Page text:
Edelstal, at the northeastern tip of Burgenland, is nestled in the foothills of the Little Carpathians. The short distance to Bratislava makes this an interesting location for a detached house by a Slovak client. The elevated site at the edge outskirts of town offers a view over the rooftops of Edelstal and the Hainburger Forest all the way to Bratislava. The nearby wine cellars attest to the local viniculture.
In 1884 the remains of a Roman villa was discovered here, which in turn has lent its name to the “Römerquelle” (Roman Spring), the pure, natural water which has streamed forth from a spring just south of Edelstal for thousands of years.
The house, situated on a northeast-facing slope, is connected with a delicate, box-shaped steel bridge. The split-level construction opens up from the reception area into an interconnected room layout, which allows your gaze to meander through the dining room, over the lowered living area, all the way through to the wellness area in the garden. The large southwest-facing glass wall has a deep-set skylight, which brings natural light deep into the ground floor.
The building has all the qualities of a passive house, but falls just short of the required energy standards due to the unfavourable orientation. A core part of the home automation setup is the ventilation system, designed for compact living spaces, with heat recovery. A brine/water heating pump, with tornado rods, acts as an additional geothermal heating source.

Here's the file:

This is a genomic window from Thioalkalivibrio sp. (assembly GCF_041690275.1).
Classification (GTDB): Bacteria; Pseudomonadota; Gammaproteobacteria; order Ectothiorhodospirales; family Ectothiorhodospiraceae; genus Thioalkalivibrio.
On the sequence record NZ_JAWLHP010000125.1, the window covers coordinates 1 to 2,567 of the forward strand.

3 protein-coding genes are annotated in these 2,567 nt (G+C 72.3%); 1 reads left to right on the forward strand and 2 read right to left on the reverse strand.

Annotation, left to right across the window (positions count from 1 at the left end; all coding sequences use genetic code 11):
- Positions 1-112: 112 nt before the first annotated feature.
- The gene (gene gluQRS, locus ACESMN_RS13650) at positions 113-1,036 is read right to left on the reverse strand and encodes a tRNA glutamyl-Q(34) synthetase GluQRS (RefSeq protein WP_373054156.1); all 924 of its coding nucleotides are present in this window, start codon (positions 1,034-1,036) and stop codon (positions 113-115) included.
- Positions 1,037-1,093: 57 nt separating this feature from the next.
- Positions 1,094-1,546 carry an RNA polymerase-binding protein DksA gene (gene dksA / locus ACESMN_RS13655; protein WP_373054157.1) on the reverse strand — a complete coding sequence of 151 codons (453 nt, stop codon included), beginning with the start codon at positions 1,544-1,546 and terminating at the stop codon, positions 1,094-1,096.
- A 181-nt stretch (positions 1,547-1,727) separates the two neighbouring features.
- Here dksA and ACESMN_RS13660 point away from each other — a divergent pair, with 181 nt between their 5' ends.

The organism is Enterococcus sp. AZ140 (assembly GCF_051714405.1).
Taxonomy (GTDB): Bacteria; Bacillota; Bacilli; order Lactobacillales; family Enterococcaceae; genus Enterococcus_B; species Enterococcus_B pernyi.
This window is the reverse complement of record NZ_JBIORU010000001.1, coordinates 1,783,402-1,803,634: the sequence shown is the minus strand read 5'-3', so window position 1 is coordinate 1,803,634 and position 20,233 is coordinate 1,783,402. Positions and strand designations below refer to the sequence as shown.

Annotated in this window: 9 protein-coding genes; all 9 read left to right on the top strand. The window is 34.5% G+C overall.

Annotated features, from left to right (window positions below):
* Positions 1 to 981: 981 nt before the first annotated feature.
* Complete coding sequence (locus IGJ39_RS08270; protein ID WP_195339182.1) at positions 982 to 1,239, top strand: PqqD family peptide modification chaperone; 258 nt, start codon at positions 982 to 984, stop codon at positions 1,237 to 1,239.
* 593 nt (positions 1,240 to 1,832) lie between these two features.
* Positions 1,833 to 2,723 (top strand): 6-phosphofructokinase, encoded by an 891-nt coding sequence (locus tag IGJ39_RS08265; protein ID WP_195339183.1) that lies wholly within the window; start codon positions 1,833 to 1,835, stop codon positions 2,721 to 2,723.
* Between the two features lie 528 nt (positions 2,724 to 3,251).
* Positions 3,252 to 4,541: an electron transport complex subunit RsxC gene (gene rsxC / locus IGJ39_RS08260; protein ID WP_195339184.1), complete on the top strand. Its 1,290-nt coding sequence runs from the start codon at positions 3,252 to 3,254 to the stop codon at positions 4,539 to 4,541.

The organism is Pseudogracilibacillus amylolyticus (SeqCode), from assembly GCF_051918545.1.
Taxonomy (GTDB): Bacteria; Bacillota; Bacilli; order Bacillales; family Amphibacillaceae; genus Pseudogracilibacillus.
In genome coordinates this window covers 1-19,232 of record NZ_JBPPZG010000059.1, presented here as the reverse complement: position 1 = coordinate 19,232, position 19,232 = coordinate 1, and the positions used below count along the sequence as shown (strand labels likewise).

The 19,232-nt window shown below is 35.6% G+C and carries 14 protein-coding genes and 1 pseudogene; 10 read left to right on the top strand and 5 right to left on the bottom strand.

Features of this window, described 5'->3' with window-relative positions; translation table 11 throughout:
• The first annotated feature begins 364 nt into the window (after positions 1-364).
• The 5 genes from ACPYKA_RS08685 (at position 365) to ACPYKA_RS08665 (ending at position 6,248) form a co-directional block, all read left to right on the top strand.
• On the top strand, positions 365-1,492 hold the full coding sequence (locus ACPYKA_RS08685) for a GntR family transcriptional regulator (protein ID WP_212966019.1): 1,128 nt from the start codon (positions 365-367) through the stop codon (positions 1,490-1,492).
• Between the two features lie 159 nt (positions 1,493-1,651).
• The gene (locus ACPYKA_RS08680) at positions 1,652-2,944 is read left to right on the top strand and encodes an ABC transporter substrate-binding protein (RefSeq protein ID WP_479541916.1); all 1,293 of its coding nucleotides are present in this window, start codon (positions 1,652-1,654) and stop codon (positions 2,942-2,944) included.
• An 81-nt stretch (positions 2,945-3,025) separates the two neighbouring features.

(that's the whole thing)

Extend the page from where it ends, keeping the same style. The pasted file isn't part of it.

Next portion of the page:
For an extra level of coziness, there is a wood-burning stove, which works in conjunction with the energy-saving heating system.
The outward appearance of the house is dominated by the interplay between wood paneling and rendered surfaces. This choice connects it to the historical material traditions of the region, in which the building stands.
The outdoor spaces blend with the agricultural character of the surroundings. The intended planting will feature vines mixed with fruit trees and native plants. Only the discreet automatic sliding door gives away the car garage, which would otherwise be completely absorbed in to the pebble-clad terrace.
The next building phase will include a natural pool on the northeastern side of the garden with an additional sauna building.
Project Leader: D.I. Michael Klauser
Building services, building physics: D.I.HTL Johannes Stockinger
Statics: D.I.Dr. Klaus Petraschka, KPPK
Landscaping: D.I. Ulrike Seher, gruenhoch3
Photos: Andreas Buchberger